Right out of Jackson we groaned up the very steep Teton Pass and into Idaho and over another pass then down onto the prairie. We drove and drove past sage brush and farmland and finally reached volcanic land again. This time instead of a caldera we were on a huge multi-level lava flow called picturesquely Craters of the Moon. The campground was located in the midst of huge black cinder rocks:

Day16Craters campground

Very different from anything we’d ever camped in before! They had a really interesting visitors’ centre and we learned about the successive volcanic lava events that created this huge area. We also learned the difference between pa-hoe-hoe and a’a lava. Bet you thought it was all the same, huh?

Day 17 – It was really quite hot here so we geared up accordingly for our day driving around the loop road and walking the trails to check out the volcanic features: sunscreen, hats, water and heavy boots. Cinder is sharp!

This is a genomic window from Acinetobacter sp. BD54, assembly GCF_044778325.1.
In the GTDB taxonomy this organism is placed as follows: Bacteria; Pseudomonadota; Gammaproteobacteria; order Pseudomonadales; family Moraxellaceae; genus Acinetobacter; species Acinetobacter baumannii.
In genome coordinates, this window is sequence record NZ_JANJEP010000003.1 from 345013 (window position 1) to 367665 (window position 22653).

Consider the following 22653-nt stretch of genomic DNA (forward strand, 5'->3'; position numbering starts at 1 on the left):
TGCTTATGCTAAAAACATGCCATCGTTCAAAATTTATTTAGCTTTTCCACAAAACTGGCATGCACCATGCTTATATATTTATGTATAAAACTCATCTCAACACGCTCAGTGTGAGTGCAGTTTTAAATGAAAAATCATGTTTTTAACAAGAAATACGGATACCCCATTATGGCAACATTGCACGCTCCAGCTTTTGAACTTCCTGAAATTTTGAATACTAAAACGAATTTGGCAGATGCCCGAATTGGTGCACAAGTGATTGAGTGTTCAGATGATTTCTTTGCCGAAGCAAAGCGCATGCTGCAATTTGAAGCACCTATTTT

First we hiked up a cinder cone:

Day17Craters cinder cone

See the trail? It’s there. It’s also higher than it looks:

Day17Craters cinder cone view

A view from up top. We checked out some smaller spatter cones:

Day17Craters spatter cones

You could climb up and peek inside these two. There were black paved trails everywhere:

Day17Craters trail

…because they definitely want to discourage you from trying to walk on the lava rocks:

Day17Craters lava rocks

Miles and miles and miles of this. Complete with caves formed by collapsed lava tubes:

Day17Craters lava tube

We peeked into a couple of these. There are some that you can explore but you need a permit and we didn’t have one. Also I hate caves. Except tame ones and these aren’t. This goes in for many yards and is bigger than it looks. Wish you could feel the cold air emanating from it!